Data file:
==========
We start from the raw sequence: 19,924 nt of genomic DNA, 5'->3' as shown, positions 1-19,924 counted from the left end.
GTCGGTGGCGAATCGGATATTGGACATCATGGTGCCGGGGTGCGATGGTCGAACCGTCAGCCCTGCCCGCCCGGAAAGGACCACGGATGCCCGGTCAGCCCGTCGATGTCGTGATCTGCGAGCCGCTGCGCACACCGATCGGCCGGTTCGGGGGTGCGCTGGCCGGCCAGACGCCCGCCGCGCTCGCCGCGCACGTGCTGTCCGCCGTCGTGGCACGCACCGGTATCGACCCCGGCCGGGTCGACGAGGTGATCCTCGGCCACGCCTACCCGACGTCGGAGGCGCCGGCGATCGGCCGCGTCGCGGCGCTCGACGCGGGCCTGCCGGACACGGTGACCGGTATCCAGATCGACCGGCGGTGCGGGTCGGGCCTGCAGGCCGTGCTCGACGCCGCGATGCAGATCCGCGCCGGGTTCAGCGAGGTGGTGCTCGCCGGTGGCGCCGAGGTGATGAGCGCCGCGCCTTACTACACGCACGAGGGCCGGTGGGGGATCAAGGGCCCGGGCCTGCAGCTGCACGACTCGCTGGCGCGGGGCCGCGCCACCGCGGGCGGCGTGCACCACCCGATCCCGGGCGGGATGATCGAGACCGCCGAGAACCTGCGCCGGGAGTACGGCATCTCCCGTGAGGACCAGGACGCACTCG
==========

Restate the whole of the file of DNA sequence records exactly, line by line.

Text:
We start from the raw sequence: 19,924 nt of genomic DNA, 5'->3' as shown, positions 1-19,924 counted from the left end.
GTCGGTGGCGAATCGGATATTGGACATCATGGTGCCGGGGTGCGATGGTCGAACCGTCAGCCCTGCCCGCCCGGAAAGGACCACGGATGCCCGGTCAGCCCGTCGATGTCGTGATCTGCGAGCCGCTGCGCACACCGATCGGCCGGTTCGGGGGTGCGCTGGCCGGCCAGACGCCCGCCGCGCTCGCCGCGCACGTGCTGTCCGCCGTCGTGGCACGCACCGGTATCGACCCCGGCCGGGTCGACGAGGTGATCCTCGGCCACGCCTACCCGACGTCGGAGGCGCCGGCGATCGGCCGCGTCGCGGCGCTCGACGCGGGCCTGCCGGACACGGTGACCGGTATCCAGATCGACCGGCGGTGCGGGTCGGGCCTGCAGGCCGTGCTCGACGCCGCGATGCAGATCCGCGCCGGGTTCAGCGAGGTGGTGCTCGCCGGTGGCGCCGAGGTGATGAGCGCCGCGCCTTACTACACGCACGAGGGCCGGTGGGGGATCAAGGGCCCGGGCCTGCAGCTGCACGACTCGCTGGCGCGGGGCCGCGCCACCGCGGGCGGCGTGCACCACCCGATCCCGGGCGGGATGATCGAGACCGCCGAGAACCTGCGCCGGGAGTACGGCATCTCCCGTGAGGACCAGGACGCACTCG